Christa provided some great tips (even info for high altitude cooking) that I’ve included and I’ve got one of my own. Gate your kids and dogs out of the kitchen. This is HOT stuff. I had two dogs and a malfunctioning thermometer; we are very lucky a casualty was not a part of our experience. Toffee can start to darken to the perfect color and then in seemingly an instant it can burn. This is one of those recipes that requires that everything be at the ready, that you have the right equipment and as importantly? Zero distractions. The reward will be worth it. Ask my friend’s husband or if my friend is at all like me, ask her; I just know she squirreled a few pieces away for herself!
- 1 tablespoon water
- 1 cup butter
- 1/4 cup cream
- 1 cup sugar
- 1/2 tsp salt
- 1/2 tsp vanilla extract
- 6 oz milk chocolate, chopped or milk chocolate chips
- 1 cup almonds, coarsely chopped and toasted
- Finishing salt (I used Maldon)
- Line a baking sheet with parchment paper
- Boil water, butter, sugar, cream and salt over medium heat in a 3 qt saucepan. Stir slowly but constantly until it reaches 300 degrees. (See notes for high altitude)
- Remove from heat and stir in the vanilla and chopped nuts.
- Pour onto parchment and spread to desired thickness.
- Sprinkle chocolate on top and let sit for a few minutes; it will melt and then you can spread it to cover.
- Sprinkle Maldon salt on top of the warm chocolate; using a light hand. Just a bit is enough!
- Put the tray in the refrigerator for about 45 minutes to cool completely and then break toffee into pieces; store in an airtight container.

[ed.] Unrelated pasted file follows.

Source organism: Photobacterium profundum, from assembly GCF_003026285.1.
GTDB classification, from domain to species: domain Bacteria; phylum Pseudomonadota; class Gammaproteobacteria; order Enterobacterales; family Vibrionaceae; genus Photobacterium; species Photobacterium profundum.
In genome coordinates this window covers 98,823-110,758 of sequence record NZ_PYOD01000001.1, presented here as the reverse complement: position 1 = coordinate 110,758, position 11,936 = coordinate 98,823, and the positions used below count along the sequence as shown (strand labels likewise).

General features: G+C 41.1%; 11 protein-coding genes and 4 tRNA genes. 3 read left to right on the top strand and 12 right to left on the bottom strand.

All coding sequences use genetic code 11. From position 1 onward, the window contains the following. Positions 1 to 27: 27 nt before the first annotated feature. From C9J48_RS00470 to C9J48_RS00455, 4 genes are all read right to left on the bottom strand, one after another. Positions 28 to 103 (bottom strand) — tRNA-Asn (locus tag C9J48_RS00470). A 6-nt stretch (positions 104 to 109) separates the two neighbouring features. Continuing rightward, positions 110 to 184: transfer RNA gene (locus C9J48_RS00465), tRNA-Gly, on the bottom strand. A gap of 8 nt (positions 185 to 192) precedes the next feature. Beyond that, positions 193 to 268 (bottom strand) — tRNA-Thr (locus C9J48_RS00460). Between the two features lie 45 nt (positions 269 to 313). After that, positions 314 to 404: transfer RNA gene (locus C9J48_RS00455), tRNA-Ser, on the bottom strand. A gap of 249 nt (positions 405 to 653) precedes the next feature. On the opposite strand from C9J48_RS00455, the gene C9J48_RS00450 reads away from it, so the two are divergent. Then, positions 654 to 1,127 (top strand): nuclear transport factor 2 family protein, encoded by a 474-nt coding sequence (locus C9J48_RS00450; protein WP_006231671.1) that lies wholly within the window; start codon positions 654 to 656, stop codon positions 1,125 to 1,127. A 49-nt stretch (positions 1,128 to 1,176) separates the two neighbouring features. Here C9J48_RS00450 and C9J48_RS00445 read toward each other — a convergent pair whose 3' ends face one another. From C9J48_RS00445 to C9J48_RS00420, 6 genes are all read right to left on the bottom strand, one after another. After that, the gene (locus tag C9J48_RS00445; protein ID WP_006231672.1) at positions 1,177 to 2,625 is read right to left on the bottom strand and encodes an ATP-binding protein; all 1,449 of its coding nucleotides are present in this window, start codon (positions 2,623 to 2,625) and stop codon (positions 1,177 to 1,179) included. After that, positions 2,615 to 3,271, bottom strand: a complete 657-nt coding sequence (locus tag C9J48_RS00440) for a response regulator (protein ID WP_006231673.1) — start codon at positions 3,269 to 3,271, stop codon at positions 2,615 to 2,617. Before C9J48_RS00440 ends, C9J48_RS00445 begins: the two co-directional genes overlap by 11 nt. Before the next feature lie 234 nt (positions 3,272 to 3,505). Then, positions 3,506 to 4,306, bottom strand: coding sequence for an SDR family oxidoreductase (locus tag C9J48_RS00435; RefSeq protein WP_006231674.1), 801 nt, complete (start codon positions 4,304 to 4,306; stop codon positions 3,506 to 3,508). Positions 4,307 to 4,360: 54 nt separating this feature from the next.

A few tips from Christa for those who haven't made candy before
Get a good candy thermometer every degree counts.
At high altitude you have to lower the temperature. The general rule of thumb is 2 degrees for every 1000 ft. So in Denver where Christa and I live you would lower the temp by 10 degrees to 290. If you want to be really accurate you can calibrate your thermometer by putting it in boiling water and seeing what temperature it boils at.
Water typically boils at 212F, whatever temp yours boils at is your difference. Mine is 11 degrees so for this recipe I would cook the toffee until it was 289F before it would be done.
NOTE: Some of you may noticed that it looks like the chocolate on top has ‘bloomed’ a bit and in fact it did. The appearance of a white layer or even those whitish spots is what is known as “chocolate bloom.” There are two types of chocolate bloom: fat bloom and sugar bloom. The chocolate bar in the photo above shows only a very slight fat bloom and it is by far the most common type.
Typically caused when chocolate is exposed to high temperatures – such as being left in your car on a sunny day – and then allowed to re-set. A warm environment will cause the cocoa butter to melt and separate from the rest of the ingredients in your chocolate, then rise to the surface of the bar creating an off-white “bloom.” The best way to avoid fat bloom is by storing your chocolates in a cool place, preferably one where the temperature is consistent.
So how on earth Barb…didn’t you know you were going to take photos? Why yes I did! But if you follow my personal soap opera, I’m living with friends but using my daughter’s extra bedroom for photos while I’m in between houses. This time around I made the toffee where I live and had to transport it to my daughter’s for the photos. But wait a minute…nothing is that easy! I wanted a gift box to put it in so that meant a stop by both Michael’s and The Container Store before I found something I liked.
Yes, it was warm out and I knew that the car might get too hot so I BROUGHT THE TRAY OF CANDY INSIDE WITH ME! I had every sales person and patron at both of those stores insinuate that they would be happy to help me get rid of it…but no, I was just trying to keep it from getting hot and melty. Still, when I finally got to Emily’s I decided that in order to break it apart it would need some additional refrigerator time. Big mistake but one I could hardly avoid; her place is air conditioned but not chilly enough to harden that top layer and a short of amount of refrigeration was necessary. The end result created some bloom that was thankfully minor and it tasted fine. I do want to assure you that unless you plan to take your toffee shopping with you it should not do the same!